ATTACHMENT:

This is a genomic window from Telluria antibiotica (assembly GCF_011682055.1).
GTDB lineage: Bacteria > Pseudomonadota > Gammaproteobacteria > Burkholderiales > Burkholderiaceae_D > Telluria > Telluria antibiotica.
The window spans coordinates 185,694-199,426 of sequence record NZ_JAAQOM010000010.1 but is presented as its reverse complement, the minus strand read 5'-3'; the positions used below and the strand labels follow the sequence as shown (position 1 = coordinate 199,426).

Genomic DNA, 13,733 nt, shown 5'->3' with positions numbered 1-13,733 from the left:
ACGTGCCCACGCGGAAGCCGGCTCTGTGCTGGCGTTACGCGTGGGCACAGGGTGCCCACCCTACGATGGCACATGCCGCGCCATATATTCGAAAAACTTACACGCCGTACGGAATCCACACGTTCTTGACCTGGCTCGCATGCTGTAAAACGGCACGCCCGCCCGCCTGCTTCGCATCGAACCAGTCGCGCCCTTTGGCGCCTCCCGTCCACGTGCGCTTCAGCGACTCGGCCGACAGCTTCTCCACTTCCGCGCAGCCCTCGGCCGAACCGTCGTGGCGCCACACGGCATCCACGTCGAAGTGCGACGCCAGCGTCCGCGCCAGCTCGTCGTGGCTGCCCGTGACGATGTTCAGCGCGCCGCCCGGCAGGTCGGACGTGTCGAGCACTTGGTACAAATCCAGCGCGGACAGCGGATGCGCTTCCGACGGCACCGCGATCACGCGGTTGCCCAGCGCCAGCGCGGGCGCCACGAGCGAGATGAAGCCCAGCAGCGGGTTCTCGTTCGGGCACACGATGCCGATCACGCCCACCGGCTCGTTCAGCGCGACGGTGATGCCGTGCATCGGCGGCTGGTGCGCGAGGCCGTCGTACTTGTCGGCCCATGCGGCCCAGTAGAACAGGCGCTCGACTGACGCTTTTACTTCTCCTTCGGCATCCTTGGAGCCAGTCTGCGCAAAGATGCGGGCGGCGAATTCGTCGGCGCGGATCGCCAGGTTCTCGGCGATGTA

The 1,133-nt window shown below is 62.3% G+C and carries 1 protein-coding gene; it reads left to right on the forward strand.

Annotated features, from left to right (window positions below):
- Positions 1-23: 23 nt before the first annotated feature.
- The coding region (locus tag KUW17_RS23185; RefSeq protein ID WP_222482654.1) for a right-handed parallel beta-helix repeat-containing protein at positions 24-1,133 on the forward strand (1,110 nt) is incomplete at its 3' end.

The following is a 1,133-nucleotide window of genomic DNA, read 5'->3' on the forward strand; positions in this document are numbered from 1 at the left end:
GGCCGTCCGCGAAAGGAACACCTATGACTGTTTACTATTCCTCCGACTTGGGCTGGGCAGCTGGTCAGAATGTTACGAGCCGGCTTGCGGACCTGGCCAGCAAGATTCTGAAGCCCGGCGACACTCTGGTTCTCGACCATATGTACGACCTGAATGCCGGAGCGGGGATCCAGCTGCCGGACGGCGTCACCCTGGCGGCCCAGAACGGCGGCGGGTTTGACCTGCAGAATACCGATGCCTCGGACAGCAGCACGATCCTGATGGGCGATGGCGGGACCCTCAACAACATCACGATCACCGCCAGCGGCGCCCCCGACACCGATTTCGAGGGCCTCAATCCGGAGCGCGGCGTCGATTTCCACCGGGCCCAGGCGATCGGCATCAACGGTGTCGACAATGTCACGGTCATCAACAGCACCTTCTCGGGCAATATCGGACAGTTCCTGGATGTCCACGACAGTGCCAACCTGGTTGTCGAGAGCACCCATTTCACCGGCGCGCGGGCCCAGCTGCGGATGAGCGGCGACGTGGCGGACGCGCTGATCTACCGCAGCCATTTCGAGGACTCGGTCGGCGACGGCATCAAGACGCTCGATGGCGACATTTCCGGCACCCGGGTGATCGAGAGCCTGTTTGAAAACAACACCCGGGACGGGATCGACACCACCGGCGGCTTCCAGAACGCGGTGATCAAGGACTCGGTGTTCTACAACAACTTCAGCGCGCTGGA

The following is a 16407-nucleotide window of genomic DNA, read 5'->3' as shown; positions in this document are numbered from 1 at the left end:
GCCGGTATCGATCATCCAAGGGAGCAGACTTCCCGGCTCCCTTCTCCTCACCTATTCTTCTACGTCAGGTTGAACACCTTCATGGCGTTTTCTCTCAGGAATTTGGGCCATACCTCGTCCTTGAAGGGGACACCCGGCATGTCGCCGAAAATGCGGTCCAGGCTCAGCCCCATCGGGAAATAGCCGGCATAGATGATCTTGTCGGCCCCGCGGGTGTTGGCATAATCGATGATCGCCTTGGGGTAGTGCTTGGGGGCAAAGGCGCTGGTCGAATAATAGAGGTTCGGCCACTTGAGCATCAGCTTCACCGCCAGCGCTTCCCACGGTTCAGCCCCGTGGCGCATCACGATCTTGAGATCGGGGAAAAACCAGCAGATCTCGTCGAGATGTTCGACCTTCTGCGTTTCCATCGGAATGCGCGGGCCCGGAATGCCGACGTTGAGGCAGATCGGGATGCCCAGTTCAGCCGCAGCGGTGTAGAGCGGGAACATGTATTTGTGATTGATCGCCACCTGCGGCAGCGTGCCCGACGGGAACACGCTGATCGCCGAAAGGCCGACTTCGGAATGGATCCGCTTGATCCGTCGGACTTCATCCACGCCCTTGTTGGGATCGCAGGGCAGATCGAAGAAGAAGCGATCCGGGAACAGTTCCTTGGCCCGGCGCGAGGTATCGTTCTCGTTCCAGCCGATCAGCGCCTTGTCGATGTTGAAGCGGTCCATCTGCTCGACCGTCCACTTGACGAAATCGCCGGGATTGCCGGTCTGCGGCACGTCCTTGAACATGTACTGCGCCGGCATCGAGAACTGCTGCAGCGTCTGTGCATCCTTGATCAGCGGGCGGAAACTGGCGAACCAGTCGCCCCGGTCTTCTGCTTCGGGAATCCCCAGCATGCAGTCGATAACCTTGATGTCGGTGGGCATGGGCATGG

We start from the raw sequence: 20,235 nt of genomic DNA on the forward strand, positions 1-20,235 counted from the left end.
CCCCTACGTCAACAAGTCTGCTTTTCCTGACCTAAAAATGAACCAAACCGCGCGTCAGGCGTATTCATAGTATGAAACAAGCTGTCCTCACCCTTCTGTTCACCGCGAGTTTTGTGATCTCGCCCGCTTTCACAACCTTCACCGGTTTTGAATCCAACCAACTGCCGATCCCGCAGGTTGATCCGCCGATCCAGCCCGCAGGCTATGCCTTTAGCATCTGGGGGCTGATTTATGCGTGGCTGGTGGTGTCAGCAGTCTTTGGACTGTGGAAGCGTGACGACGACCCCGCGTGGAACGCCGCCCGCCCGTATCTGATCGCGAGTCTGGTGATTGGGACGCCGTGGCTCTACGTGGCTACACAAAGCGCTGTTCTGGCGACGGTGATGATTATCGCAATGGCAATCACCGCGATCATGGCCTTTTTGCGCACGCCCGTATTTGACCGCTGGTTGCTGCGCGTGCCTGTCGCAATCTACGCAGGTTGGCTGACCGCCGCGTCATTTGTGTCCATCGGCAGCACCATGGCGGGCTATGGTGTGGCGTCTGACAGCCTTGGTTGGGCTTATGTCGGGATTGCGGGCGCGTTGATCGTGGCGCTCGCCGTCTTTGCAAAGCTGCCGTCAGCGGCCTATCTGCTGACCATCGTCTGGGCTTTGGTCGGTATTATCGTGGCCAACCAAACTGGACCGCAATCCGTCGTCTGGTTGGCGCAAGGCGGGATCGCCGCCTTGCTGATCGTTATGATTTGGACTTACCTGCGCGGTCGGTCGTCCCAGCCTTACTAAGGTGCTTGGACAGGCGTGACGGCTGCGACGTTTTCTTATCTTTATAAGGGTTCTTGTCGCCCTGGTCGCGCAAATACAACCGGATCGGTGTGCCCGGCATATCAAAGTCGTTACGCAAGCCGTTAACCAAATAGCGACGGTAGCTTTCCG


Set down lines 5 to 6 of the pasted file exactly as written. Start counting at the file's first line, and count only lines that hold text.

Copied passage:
ACGTGCCCACGCGGAAGCCGGCTCTGTGCTGGCGTTACGCGTGGGCACAGGGTGCCCACCCTACGATGGCACATGCCGCGCCATATATTCGAAAAACTTACACGCCGTACGGAATCCACACGTTCTTGACCTGGCTCGCATGCTGTAAAACGGCACGCCCGCCCGCCTGCTTCGCATCGAACCAGTCGCGCCCTTTGGCGCCTCCCGTCCACGTGCGCTTCAGCGACTCGGCCGACAGCTTCTCCACTTCCGCGCAGCCCTCGGCCGAACCGTCGTGGCGCCACACGGCATCCACGTCGAAGTGCGACGCCAGCGTCCGCGCCAGCTCGTCGTGGCTGCCCGTGACGATGTTCAGCGCGCCGCCCGGCAGGTCGGACGTGTCGAGCACTTGGTACAAATCCAGCGCGGACAGCGGATGCGCTTCCGACGGCACCGCGATCACGCGGTTGCCCAGCGCCAGCGCGGGCGCCACGAGCGAGATGAAGCCCAGCAGCGGGTTCTCGTTCGGGCACACGATGCCGATCACGCCCACCGGCTCGTTCAGCGCGACGGTGATGCCGTGCATCGGCGGCTGGTGCGCGAGGCCGTCGTACTTGTCGGCCCATGCGGCCCAGTAGAACAGGCGCTCGACTGACGCTTTTACTTCTCCTTCGGCATCCTTGGAGCCAGTCTGCGCAAAGATGCGGGCGGCGAATTCGTCGGCGCGGATCGCCAGGTTCTCGGCGATGTA

The 1,133-nt window shown below is 62.3% G+C and carries 1 protein-coding gene; it reads left to right on the forward strand.